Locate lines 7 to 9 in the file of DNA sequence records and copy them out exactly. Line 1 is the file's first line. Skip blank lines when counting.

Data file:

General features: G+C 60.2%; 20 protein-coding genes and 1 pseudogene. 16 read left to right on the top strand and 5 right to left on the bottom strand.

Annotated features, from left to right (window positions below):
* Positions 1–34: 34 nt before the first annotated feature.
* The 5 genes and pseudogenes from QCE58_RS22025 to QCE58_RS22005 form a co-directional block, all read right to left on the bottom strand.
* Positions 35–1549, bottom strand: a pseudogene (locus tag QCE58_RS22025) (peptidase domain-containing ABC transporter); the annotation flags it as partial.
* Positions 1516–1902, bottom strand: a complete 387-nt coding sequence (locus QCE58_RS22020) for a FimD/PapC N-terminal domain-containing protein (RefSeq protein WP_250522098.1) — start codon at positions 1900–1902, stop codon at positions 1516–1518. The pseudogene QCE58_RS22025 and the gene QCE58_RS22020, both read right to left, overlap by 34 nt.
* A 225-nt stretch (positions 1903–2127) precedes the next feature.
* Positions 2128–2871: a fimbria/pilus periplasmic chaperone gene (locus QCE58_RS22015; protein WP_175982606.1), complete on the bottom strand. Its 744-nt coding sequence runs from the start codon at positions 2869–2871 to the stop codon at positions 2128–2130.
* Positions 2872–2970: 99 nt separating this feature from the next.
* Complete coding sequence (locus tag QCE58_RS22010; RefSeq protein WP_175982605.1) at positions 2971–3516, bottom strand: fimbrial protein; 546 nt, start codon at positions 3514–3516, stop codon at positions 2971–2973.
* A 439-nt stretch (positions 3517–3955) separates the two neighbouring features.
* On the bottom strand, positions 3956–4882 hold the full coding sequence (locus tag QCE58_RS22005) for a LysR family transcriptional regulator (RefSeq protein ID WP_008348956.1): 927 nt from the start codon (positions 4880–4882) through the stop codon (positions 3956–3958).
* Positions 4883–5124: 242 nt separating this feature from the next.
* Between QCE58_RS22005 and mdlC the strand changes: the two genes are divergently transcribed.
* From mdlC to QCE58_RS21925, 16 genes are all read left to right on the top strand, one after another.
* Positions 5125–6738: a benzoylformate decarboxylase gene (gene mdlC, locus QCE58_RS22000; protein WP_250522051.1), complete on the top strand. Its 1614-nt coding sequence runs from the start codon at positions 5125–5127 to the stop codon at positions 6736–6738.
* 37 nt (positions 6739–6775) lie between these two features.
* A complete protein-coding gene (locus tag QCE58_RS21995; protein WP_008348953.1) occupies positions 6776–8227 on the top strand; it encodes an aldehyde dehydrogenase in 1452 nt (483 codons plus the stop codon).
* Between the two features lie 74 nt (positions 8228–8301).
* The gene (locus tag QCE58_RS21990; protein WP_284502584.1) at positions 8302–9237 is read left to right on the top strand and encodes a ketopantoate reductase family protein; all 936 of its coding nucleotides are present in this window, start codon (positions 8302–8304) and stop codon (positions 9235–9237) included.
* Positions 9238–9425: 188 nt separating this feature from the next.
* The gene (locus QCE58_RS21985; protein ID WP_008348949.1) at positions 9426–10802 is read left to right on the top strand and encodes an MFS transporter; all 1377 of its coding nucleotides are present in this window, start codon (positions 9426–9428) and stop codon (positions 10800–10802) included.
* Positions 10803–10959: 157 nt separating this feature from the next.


* A 225-nt stretch (positions 1903–2127) precedes the next feature.
* Positions 2128–2871: a fimbria/pilus periplasmic chaperone gene (locus QCE58_RS22015; protein WP_175982606.1), complete on the bottom strand. Its 744-nt coding sequence runs from the start codon at positions 2869–2871 to the stop codon at positions 2128–2130.
* Positions 2872–2970: 99 nt separating this feature from the next.